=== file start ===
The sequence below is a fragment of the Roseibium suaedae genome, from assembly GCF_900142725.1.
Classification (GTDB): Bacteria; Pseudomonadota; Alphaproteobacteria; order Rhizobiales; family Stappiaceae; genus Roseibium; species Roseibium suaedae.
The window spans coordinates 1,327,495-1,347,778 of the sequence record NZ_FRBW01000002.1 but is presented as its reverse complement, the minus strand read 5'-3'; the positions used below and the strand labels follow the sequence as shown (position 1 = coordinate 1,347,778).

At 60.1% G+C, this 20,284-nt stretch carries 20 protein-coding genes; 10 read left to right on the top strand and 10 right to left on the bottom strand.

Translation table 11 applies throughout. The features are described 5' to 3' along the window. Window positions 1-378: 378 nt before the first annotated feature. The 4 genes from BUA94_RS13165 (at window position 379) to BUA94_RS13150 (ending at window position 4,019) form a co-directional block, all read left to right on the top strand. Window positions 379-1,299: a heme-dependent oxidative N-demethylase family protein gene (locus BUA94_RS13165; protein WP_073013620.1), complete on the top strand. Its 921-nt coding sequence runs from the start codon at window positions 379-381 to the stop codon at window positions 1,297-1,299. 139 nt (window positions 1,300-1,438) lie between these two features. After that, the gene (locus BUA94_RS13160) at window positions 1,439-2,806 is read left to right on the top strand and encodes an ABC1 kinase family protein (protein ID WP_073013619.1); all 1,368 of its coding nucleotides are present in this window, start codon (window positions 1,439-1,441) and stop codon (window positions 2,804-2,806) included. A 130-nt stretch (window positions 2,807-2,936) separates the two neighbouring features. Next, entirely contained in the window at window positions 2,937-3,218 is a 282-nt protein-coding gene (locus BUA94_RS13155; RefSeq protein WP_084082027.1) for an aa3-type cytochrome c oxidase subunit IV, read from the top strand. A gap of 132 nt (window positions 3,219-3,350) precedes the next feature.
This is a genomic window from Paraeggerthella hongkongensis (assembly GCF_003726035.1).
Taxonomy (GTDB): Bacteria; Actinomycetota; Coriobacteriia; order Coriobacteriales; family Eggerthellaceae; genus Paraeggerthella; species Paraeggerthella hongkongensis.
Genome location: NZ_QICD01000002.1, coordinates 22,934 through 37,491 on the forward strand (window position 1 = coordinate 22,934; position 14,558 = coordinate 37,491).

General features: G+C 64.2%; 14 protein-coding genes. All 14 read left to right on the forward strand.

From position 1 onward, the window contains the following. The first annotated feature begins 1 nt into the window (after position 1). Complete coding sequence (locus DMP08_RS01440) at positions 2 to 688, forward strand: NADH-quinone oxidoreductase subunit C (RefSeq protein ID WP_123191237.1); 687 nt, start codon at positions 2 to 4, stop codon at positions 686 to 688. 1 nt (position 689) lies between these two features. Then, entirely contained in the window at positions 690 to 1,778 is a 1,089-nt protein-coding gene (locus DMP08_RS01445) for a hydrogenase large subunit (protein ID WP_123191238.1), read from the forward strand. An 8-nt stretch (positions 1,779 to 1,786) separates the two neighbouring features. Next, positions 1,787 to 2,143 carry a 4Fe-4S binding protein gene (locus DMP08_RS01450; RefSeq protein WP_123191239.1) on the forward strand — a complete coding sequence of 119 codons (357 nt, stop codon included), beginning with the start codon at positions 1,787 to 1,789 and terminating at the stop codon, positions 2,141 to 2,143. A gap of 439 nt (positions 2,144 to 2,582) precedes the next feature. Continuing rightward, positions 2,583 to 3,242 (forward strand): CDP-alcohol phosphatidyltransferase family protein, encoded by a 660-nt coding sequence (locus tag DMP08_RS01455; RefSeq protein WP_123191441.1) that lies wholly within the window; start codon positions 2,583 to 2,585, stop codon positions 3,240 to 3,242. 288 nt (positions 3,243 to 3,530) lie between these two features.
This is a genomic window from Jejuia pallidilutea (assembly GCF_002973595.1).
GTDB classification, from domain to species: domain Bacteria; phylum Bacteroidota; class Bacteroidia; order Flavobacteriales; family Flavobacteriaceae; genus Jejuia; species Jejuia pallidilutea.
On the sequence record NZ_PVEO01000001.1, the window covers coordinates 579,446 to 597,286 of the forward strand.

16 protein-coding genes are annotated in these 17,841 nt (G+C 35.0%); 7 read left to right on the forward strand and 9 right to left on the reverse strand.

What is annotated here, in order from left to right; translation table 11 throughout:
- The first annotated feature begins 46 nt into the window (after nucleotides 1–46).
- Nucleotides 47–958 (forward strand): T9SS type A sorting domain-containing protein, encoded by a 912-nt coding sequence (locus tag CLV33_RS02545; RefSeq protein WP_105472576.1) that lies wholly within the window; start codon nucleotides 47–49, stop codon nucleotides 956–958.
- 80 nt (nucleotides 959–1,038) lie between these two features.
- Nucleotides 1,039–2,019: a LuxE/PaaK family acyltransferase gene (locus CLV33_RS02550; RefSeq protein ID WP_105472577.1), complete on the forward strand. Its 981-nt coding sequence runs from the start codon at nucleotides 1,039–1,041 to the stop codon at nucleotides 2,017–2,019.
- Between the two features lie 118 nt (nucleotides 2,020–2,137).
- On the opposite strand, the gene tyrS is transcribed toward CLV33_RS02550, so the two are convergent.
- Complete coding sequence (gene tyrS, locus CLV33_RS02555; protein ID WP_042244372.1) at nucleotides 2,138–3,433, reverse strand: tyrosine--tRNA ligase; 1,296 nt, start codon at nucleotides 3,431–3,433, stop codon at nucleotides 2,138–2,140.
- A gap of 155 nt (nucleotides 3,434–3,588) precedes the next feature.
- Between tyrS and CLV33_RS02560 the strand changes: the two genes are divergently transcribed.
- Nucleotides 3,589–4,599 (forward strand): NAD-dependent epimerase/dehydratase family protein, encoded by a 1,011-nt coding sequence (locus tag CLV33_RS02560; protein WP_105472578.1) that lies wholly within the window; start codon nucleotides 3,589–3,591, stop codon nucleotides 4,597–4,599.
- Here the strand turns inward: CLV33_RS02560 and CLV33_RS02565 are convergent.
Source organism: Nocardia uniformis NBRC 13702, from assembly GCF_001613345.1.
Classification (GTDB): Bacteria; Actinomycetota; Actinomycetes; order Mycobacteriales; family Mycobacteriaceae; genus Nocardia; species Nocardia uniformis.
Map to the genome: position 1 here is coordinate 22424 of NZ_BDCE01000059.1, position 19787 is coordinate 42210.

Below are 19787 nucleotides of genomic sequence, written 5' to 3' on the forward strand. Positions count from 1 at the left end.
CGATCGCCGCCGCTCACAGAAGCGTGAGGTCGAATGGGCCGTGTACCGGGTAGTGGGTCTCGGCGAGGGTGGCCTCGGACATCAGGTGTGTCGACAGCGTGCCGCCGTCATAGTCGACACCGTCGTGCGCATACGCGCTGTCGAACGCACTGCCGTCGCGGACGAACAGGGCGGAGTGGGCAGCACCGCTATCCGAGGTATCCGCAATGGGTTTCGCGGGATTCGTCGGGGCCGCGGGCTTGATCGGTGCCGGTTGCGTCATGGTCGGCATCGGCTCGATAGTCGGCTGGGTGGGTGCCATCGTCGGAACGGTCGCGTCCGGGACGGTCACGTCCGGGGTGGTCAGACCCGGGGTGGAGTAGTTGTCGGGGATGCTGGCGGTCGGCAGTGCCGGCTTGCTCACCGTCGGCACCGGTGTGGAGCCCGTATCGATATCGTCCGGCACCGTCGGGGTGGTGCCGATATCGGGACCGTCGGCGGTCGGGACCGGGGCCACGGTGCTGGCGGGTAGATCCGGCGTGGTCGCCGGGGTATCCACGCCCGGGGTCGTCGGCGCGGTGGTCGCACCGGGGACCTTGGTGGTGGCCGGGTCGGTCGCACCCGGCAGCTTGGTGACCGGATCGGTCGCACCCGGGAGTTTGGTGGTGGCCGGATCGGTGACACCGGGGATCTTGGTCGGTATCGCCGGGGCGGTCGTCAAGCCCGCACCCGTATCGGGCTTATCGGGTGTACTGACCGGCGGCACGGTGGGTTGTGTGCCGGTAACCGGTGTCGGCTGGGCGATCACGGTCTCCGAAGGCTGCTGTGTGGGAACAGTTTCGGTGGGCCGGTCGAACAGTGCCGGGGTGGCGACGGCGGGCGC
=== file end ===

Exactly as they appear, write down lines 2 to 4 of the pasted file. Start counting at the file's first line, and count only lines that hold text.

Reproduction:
Classification (GTDB): Bacteria; Pseudomonadota; Alphaproteobacteria; order Rhizobiales; family Stappiaceae; genus Roseibium; species Roseibium suaedae.
The window spans coordinates 1,327,495-1,347,778 of the sequence record NZ_FRBW01000002.1 but is presented as its reverse complement, the minus strand read 5'-3'; the positions used below and the strand labels follow the sequence as shown (position 1 = coordinate 1,347,778).

At 60.1% G+C, this 20,284-nt stretch carries 20 protein-coding genes; 10 read left to right on the top strand and 10 right to left on the bottom strand.